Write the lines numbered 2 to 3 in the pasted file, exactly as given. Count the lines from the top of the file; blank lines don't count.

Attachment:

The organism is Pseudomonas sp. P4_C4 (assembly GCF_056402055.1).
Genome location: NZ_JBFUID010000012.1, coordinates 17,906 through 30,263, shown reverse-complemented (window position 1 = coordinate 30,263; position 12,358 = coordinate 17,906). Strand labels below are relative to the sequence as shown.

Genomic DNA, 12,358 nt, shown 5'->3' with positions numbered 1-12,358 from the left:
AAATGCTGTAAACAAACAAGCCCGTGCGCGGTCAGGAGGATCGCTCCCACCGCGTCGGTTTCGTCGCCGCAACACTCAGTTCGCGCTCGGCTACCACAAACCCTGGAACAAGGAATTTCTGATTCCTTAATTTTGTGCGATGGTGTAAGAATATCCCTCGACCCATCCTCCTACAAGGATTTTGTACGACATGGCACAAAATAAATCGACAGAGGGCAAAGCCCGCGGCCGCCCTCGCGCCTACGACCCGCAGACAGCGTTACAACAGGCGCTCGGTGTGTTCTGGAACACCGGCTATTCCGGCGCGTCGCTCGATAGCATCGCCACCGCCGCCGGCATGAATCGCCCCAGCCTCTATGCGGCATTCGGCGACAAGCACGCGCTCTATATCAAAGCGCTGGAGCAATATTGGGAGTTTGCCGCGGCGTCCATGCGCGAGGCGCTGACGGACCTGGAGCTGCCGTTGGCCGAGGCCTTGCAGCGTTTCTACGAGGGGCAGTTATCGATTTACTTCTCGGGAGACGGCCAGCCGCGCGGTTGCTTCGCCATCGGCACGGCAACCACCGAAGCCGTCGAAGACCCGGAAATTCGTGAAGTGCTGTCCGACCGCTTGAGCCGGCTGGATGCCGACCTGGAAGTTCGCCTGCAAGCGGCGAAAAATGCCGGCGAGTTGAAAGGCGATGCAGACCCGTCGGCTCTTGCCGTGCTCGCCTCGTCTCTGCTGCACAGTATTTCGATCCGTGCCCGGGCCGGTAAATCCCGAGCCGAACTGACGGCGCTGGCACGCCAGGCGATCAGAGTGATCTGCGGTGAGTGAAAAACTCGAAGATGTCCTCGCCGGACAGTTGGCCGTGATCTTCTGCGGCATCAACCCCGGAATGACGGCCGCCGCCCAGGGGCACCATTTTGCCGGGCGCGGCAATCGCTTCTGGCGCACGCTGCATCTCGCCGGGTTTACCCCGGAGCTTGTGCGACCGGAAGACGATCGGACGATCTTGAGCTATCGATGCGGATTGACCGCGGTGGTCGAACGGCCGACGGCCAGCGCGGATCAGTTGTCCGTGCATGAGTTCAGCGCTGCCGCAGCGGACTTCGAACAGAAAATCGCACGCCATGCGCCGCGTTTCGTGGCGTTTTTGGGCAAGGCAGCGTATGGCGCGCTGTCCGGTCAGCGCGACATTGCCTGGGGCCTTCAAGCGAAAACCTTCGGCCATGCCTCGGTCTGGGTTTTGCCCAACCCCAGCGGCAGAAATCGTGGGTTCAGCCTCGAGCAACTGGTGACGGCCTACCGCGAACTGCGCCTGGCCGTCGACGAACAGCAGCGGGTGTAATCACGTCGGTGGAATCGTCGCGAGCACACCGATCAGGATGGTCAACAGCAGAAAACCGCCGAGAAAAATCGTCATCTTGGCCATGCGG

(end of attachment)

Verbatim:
Genome location: NZ_JBFUID010000012.1, coordinates 17,906 through 30,263, shown reverse-complemented (window position 1 = coordinate 30,263; position 12,358 = coordinate 17,906). Strand labels below are relative to the sequence as shown.

Genomic DNA, 12,358 nt, shown 5'->3' with positions numbered 1-12,358 from the left: